Tennessee: Sequoyah

Hey!  I spelled it right!  I was so sure I was going to spell that wrong.

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Every now and then you find a book that just works completely.  It presents the information well, the pictures are interesting, and it’s something you didn’t know before.

This was one of those books.

I’ve heard of Sequoyah trees, and now I know I’m spelling something wrong because his name is spelled differently than the trees.  I knew the name of the person, but not much beyond that.

I learned Sequoyah created the Cherokee alphabet and persevered through people burning his house down to stop him and other hardships.  Isn’t that cool.

I’ll be back.  I promised to teach the kids how to use the “hot glue gun.”  Can it really be called that if it’s a low temp one?

I’m back.  The kids are now happily gluing away.  I foresee another trip to buy lots of wooden supplies.
This is what really intrigued me about this book.  It includes the story written in Cherokee.

After reading it I challenged the kids to create their own version of the alphabet.

Which they happily set to.

My boys created various blobs.  Older friend made a rather ingenious alphabet based off of musical symbols and other symbols he knew.

Princess just recopied the alphabet.  She was not getting it.  Younger friend again happily scribbled.
Tennessee Sequoyah(function() { var scribd = document.createElement(“script”); scribd.type = “text/javascript”; scribd.async = true; scribd.src = “http://www.scribd.com/javascripts/embed_code/inject.js”; var s = document.getElementsByTagName(“script”)[0]; s.parentNode.insertBefore(scribd, s); })();

Okay, so they’re not going to invent alphabets, but they did learn about a cool man who stood up for what he believed in.

Linking this up over at All Things Beautiful.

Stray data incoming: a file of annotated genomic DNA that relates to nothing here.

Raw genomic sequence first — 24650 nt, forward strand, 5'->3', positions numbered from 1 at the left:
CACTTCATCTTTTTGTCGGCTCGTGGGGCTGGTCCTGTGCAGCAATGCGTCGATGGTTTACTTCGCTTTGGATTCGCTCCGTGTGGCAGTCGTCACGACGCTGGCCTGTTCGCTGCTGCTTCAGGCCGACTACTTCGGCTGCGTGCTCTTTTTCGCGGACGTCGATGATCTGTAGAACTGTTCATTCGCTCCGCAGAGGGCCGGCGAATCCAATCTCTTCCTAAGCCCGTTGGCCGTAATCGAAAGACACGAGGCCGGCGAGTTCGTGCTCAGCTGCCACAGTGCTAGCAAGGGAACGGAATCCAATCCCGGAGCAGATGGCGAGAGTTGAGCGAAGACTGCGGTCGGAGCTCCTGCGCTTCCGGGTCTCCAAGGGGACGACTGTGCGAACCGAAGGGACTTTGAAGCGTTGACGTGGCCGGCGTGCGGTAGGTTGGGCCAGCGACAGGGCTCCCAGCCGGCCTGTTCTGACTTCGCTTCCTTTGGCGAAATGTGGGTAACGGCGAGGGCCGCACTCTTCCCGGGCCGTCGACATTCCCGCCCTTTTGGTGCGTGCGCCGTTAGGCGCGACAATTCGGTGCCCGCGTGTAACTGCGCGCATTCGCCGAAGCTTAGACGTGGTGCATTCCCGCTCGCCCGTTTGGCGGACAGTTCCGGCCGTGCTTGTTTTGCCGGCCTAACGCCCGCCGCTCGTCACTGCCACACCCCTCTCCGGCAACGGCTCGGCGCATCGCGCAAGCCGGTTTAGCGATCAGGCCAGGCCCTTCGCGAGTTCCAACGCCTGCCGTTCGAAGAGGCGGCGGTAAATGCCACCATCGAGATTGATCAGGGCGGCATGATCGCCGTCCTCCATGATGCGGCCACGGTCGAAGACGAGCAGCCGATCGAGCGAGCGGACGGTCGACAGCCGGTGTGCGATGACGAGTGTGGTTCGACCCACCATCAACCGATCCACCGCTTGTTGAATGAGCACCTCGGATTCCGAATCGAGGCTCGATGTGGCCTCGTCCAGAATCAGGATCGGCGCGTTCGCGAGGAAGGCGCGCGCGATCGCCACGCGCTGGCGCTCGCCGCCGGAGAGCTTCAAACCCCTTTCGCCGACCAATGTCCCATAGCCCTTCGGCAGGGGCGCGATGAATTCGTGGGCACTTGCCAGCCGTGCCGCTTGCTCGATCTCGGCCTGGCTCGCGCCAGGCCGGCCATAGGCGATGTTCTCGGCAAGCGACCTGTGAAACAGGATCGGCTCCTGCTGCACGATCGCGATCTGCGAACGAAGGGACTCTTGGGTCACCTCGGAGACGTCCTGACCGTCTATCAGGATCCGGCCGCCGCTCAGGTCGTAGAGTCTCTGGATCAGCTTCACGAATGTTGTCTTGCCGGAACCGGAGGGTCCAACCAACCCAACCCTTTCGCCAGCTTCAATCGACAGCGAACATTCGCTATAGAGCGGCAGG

6 thoughts on “Tennessee: Sequoyah

  1. Whew! You are brave about the hot glue gun even though it is low temp. James would be gluing everything he could get his hands on. I remember learning about Sequoyah when my three big kids were smaller. We went over his alphabet, but I didn't think of them making their own. When James gets a little older I hope I can remember it.

  2. I might get that book just to see the written Cherokee. There are highway signs not far from here in English and the Salish language – it's very neat to see the Indian languages being preserved. Love the alphabet activity – but cringing a little over the thought of a glue gun in little hands 🙂

  3. I am with Leah, I would like to check this book out just to see the Cherokee writing. Boy you are brave to give your kids a hot glue gun, even a cool one.

  4. One of my aims for this year is to learn something new every day. Thanks for teaching me this new information today.

    Creating your own alphabet sounds like fun. When we were exploring Aboriginal art and symbols we made up some symbols for different items in our everyday lives.

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